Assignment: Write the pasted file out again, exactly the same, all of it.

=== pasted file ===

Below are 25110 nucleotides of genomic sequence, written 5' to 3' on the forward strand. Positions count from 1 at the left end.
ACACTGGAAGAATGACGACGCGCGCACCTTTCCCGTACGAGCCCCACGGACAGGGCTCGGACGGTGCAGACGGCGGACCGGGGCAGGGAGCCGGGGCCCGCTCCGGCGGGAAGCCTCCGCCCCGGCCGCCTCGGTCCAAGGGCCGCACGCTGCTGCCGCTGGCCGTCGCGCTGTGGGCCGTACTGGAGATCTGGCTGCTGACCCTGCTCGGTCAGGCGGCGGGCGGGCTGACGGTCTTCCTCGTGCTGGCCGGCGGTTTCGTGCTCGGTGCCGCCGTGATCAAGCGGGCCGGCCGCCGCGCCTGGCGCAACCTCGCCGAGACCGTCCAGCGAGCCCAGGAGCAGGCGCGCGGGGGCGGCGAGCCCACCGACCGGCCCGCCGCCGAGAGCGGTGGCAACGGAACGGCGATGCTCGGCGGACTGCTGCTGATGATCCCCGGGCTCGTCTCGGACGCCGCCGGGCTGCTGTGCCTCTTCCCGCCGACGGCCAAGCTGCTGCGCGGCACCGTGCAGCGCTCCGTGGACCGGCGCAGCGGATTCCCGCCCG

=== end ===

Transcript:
Below are 25110 nucleotides of genomic sequence, written 5' to 3' on the forward strand. Positions count from 1 at the left end.
ACACTGGAAGAATGACGACGCGCGCACCTTTCCCGTACGAGCCCCACGGACAGGGCTCGGACGGTGCAGACGGCGGACCGGGGCAGGGAGCCGGGGCCCGCTCCGGCGGGAAGCCTCCGCCCCGGCCGCCTCGGTCCAAGGGCCGCACGCTGCTGCCGCTGGCCGTCGCGCTGTGGGCCGTACTGGAGATCTGGCTGCTGACCCTGCTCGGTCAGGCGGCGGGCGGGCTGACGGTCTTCCTCGTGCTGGCCGGCGGTTTCGTGCTCGGTGCCGCCGTGATCAAGCGGGCCGGCCGCCGCGCCTGGCGCAACCTCGCCGAGACCGTCCAGCGAGCCCAGGAGCAGGCGCGCGGGGGCGGCGAGCCCACCGACCGGCCCGCCGCCGAGAGCGGTGGCAACGGAACGGCGATGCTCGGCGGACTGCTGCTGATGATCCCCGGGCTCGTCTCGGACGCCGCCGGGCTGCTGTGCCTCTTCCCGCCGACGGCCAAGCTGCTGCGCGGCACCGTGCAGCGCTCCGTGGACCGGCGCAGCGGATTCCCGCCCG